Unidentified Australian parachute patch. Because of the symbolism used here and also with the early Airborne Platoon crest, I wonder if this badge may have been used unofficially on sports wear, jumpsuits etc by members of the Airborne Platoon at some point from the late 50’s through 1960’s? I don’t know the answer and any additional information is welcomed. Collection: Julian Tennant

At this stage these observations are my own and unsubstantiated by any verifiable evidence that I am aware of. If anybody can provide any more information about either of the badges (or has an example of the printed calico patch for sale or trade), I would welcome your input and any additional information, so please contact me if you can help.

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WW2 USN Submariner ‘Dolphins’ from an officer aboard USS Skipjack (SS-184)

USN Submariner badge, type 2, "deep wave" variation made by Hillborn & Hamburger Inc. and engraved "To Audrey from Sidney Kelf 11.25.42". Collection: Julian Tennant

USN Submariner badge, type 2, “deep wave” variation made by Hillborn & Hamburger Inc. and engraved “To Audrey from Sidney Kelf 11.25.42”. Collection: Julian Tennant

Another item from my collection this week. This time it is a WW2 USN “deep wave” type 2 Submariner badge made by Hillborn & Hamburger that I acquired from a family here in Australia. The badge originally belonged to Lieutenant Sidney Alfred Kelf who served aboard the Salmon class submarine, USS Slipjack (SS-184) in 1941 and 1942.

The badge came from the estate of Audrey Beryl Hughson an Australian who was given it as a keepsake by Kelf whilst he was stationed in Australia during WW2. The badge is engraved “To Audrey from Sidney Kelf 11.25.42” which indicates the engraving was done at the conclusion of the boat’s 5th war patrol which took Skipjack from the submarine base at Fremantle in Western Australia to Pearl Harbor.

USS Skipjack (SS-184) off Provincetown, Massachusetts during sea trials, 14 May 1938. Photograph from the Bureau of Ships Collection in the U.S. National Archives.

USS Skipjack (SS-184) off Provincetown, Massachusetts during sea trials, 14 May 1938. Photograph from the Bureau of Ships Collection in the U.S. National Archives.

USS Skipjack (SS-184) was laid down on 22 July 1936, launched 23 October 1937 and commissioned on 30 June 1938. It was one of the 29 submarines that formed the US Navy’s Asiatic Submarine Fleet that was based in Manila in the Philippines at the time of the attack on Pearl Harbor on 7 December 1941. Skipjack left for her first war patrol off the east coast of Samar two days later. It ended on 14 January 1942 in Darwin, Australia and after 16 days in port, commenced her second patrol in the Celebes sea which concluded in March at the Fremantle base in Western Australia.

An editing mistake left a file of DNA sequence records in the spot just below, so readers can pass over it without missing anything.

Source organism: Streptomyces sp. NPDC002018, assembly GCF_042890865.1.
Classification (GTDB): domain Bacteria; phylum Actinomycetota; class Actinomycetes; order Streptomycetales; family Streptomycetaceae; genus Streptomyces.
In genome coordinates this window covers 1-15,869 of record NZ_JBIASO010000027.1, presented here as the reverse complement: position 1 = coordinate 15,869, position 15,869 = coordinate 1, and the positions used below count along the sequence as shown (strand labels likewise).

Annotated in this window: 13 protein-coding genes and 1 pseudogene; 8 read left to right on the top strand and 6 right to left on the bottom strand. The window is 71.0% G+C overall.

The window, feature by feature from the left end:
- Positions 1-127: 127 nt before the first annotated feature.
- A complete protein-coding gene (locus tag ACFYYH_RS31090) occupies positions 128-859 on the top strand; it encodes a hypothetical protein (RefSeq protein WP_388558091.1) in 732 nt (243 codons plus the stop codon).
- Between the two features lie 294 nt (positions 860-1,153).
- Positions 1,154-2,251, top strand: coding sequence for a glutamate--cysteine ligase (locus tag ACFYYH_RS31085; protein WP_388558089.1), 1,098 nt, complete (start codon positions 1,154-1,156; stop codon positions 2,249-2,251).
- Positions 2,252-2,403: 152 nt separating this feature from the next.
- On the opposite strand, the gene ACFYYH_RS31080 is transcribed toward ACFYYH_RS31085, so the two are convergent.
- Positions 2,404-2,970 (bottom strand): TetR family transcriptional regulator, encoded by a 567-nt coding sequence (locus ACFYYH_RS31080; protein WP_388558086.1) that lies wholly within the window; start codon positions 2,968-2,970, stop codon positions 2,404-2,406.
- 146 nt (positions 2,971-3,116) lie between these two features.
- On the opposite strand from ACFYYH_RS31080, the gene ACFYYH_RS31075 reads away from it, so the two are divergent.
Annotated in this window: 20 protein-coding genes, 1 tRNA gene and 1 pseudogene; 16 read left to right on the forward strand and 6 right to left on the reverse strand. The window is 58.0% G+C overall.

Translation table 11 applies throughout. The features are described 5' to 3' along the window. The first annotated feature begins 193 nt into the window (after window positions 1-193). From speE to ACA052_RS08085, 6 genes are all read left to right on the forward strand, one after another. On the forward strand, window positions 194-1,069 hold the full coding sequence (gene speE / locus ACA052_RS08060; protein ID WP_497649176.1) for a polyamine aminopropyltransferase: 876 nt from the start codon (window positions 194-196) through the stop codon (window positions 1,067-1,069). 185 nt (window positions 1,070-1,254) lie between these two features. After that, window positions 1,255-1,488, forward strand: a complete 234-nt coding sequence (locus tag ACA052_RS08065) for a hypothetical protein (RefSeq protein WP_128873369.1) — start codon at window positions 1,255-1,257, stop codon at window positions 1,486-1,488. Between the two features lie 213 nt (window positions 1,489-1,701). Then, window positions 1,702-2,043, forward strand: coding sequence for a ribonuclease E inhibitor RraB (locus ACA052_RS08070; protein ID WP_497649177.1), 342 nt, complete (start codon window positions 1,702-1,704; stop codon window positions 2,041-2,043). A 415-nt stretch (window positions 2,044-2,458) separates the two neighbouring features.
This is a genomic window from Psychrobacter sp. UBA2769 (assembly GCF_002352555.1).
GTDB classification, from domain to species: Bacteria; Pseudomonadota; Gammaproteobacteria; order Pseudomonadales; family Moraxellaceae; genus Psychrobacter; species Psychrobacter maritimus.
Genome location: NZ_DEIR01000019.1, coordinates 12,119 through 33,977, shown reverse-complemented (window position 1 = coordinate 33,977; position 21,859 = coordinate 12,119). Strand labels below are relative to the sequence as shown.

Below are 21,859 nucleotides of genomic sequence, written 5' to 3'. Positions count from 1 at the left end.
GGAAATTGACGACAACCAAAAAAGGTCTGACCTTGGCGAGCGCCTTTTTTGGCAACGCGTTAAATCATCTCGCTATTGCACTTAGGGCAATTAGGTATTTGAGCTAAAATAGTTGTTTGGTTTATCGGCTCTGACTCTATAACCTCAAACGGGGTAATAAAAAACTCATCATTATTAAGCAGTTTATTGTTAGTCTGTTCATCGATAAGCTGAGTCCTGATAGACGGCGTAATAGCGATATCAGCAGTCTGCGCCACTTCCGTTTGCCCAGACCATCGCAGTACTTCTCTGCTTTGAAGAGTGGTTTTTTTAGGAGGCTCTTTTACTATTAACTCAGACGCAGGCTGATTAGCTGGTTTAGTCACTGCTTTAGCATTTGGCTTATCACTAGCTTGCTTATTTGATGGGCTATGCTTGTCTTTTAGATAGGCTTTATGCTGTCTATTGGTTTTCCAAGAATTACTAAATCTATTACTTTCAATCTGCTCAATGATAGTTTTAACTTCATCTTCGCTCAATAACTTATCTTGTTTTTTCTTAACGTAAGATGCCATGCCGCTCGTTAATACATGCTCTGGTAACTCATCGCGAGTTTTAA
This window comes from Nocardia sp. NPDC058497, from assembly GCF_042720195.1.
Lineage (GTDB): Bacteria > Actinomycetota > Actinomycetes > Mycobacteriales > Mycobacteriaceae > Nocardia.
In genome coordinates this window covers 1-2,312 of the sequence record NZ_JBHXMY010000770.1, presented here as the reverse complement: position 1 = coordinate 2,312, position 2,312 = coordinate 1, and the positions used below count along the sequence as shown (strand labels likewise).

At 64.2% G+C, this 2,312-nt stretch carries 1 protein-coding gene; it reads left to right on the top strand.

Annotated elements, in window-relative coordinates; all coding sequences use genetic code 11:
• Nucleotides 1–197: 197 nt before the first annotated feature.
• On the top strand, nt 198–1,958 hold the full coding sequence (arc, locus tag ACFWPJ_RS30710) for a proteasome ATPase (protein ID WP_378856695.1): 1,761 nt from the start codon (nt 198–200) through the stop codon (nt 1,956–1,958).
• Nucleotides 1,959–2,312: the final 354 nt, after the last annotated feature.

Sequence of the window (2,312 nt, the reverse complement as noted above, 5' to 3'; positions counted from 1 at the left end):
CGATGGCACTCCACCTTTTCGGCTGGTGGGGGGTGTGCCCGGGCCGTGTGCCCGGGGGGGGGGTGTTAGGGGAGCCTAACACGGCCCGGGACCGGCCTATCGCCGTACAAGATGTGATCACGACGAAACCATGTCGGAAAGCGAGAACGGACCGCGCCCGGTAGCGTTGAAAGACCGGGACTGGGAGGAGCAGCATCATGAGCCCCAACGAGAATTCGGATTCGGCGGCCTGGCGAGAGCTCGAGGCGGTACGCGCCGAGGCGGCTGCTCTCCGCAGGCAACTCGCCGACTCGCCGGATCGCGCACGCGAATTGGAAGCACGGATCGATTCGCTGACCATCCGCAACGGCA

American Submarines at North Wharf, Fremantle, 1945. The ship in the background is submarine tender USS PELAIS, surrounded by her 'brood', which included the subs BONEFISH, RASHER, BOWFIN, BLUEFISH, NARWHAL, TINOSA, CREVALLE and COD. Photo: Family of RAN photographer, Saxon Fogarty

American Submarines at North Wharf, Fremantle, 1945. The ship in the background is submarine tender USS PELAIS, surrounded by her ‘brood’, which at that time included the subs BONEFISH, RASHER, BOWFIN, BLUEFISH, NARWHAL, TINOSA, CREVALLE and COD. Photo: Family of RAN photographer, Saxon Fogarty

On the 14th of April, under the command of Lt. Cdr. James Wiggins Coe, Skipjack left Fremantle for her third war patrol, this time in the South China Sea. The submarine had her first success on 6 May 1942 when it torpedoed and sank the Japanese transport ship Kanan Maru (2567 GRT) about 25 nautical miles north-east of Cam Ranh Bay, French Indochina. It followed this up on 8 May when it sank the Japanese transport ship Bujun Maru (4804 GRT) about 125 nautical miles east of Cam Ranh Bay and then the Japanese troop transport Tazan Maru (5477 GRT) near the Gulf of Siam on 17 May before returning to Fremantle on the 2nd of June.

On 18 July 1942, USS Skipjack left Fremantle for her 4th war patrol, this time in the Banda Sea and had her next victory when she torpedoed and damaged the Japanese fleet oil-tanker Hayatomo (14050 GRT) south-west of Ambon, Netherlands East Indies on 23 August. The patrol ended when she returned to Fremantle on 4 September.

I am not sure of when Sidney Kelf met Audrey or the circumstances of their meeting and the Audrey’s family could not provide me with any additional information about the relationship, but it would have occurred before Skipjack left for her 5th war patrol on 29 September 1942. Once again she was ordered to patrol in the Banda Sea, then work her way up north and end this war patrol at Pearl Harbor. On 14 October Skipjack had her next success sinking the Japanese transport ship Shunko Maru (6780 GRT) about 450 nautical miles west-south-west of Truk.

The Japanese Freighter S.S. Shunko Maru sinking in the central Pacific, after she was torpedoed by Skipjack (SS-184) on 14 October 1942. Photographed through Skipjack's periscope. Shunko Maru's back appears to be broken, and her hull bears traces of pattern camouflage paint. Photo: US National Archives # 80-G-33292

The Japanese Freighter S.S. Shunko Maru sinking in the central Pacific, after she was torpedoed by Skipjack (SS-184) on 14 October 1942. Photographed through Skipjack’s periscope. Shunko Maru’s back appears to be broken, and her hull bears traces of pattern camouflage paint. Photo: US National Archives # 80-G-33292